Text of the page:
- Go to trial to try to win the case, where facts justify the trial risk.
Below our MI lawyers near me explain the differences between the shoplifting penalties for various levels of crimes for shoplifting in Michigan. The "degree" of the crime for which you are being charged determines how long can you go to jail for shoplifting.
First degree shoplifting (retail fraud) applies to theft of property which is valued at one thousand dollars ($1000.00 or a higher amount). Those convicted face up to 5 years in prison.
A second-degree retail fraud (shoplifting) charge must be supported by the theft of items(s) valued between two hundred dollars ($200.00 & $999.99). These offenders face up to a year in jail.
The least serious retail fraud charges are 3rd degree offenses, and a third-degree charge is supported by proof of any value of an item (e.g., a pack of chewing gum), which is valued at less than two-hundred dollars ($200.00):
- Retail fraud 1st Degree -
- 2nd Degree retail fraud - retail fraud 2nd degree
- Retail fraud 3rd degree Michigan - retail fraud 3rd degree first offense. These retail fraud third degree cases, that are for the lowest punishment levels, occur when a person does any of the following things within a retail establishment:
- While the establishment is open to the public she or he alters, transfers, removes and replaces, conceals, or in any other way undertakes to misrepresent the true price of an item with an intent to not pay for the item, or (by the deception of label-switching) to pay less than the actual price, creating a resulting difference in what was being paid and that "number" is less than two-hundred dollars ($200.00). OR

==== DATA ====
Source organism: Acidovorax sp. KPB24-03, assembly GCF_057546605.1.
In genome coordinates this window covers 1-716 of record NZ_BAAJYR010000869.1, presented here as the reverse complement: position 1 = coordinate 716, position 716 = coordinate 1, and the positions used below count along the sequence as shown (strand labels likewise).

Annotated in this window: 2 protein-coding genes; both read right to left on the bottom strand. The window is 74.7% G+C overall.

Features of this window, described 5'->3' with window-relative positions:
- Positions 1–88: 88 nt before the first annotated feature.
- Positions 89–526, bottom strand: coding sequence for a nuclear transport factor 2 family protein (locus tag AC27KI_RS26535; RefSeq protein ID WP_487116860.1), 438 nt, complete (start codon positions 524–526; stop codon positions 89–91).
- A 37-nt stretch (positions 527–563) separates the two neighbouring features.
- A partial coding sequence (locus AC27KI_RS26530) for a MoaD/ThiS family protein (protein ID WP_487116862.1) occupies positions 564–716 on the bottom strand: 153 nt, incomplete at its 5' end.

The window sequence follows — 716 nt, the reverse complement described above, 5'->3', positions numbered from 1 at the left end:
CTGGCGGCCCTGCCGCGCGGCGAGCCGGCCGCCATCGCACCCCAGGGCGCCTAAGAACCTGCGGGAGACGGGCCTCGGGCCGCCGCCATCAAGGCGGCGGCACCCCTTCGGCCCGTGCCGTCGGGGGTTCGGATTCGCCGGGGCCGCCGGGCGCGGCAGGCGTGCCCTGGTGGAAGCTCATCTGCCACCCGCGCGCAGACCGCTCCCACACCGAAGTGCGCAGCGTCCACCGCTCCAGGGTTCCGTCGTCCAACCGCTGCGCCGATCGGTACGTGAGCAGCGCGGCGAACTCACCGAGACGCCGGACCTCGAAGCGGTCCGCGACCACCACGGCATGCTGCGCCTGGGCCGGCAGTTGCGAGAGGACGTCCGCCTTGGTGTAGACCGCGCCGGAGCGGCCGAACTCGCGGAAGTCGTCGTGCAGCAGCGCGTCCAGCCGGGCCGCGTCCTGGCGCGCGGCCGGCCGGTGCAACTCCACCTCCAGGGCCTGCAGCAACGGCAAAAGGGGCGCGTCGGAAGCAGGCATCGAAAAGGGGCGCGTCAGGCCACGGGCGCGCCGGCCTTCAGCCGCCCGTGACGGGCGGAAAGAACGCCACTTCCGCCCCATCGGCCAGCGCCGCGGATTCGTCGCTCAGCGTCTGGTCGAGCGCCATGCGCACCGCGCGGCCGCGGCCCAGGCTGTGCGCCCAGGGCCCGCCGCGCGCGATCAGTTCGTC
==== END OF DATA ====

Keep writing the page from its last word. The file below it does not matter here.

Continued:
- During hours that the store is open to public transactions, the person converts (steals) an item from the store that is priced at less than two hundred dollars ($200.00). OR
- With intent to defraud the store owner, obtains or attempts to obtain money or other store property (in the form of a refund or exchange for other property) that was not paid for by the patron, but which belongs to that business establishment if that item or items are values at less than two-hundred dollars ($200.00). So, any subterfuge or intentional act to not pay the full retail price of the item, and the property is offered to be purchased at a false price by some intentional deception can meet the standards of proof needed to support these crimes.
1st Degree Retail Fraud (Felony): Any first-degree retail fraud conviction (even for a first offender) exposes the accused party to a maximum of five (5) years in state prison. In addition, fines can be assessed by the sentencing judge of up to $10,000 (on any case) or the higher amount of up to three (3) times the value of the stolen goods.
In addition, retail fraud MI laws call for any repeat shoplifter who later commits a new 2nd degree retail fraud crime to be charged with felony first degree retail fraud, too. So, having any prior retail fraud conviction (even a 3rd degree shoplifting) can boost you into felony prosecution, when a new, second-degree shoplifting charge is accused.
2nd Degree Retail Fraud (Misdemeanor): A person found guilty of a 1st offense second-degree retail fraud crime in Michigan faces criminal penalties that can include a one- year maximum jail term, plus either a fine of as much as $2000.00 or the higher amount of three times the total value of the stolen items obtained, whichever is greater.
In addition, any repeat offender in Michigan with any prior retail fraud conviction on his or her record (including third degree crimes) will face a retail fraud 2nd degree charge, if she or he is convicted of a new third-degree retail fraud crime.
Even a first lifetime 3rd degree retail fraud crime can be punished by penalties that include a maximum jail sentence of up to ninety-three (93) days being served in jail, plus fines of up to $500.00, or up to three (3) times the value of the goods taken or fraudulently obtained from the retailer.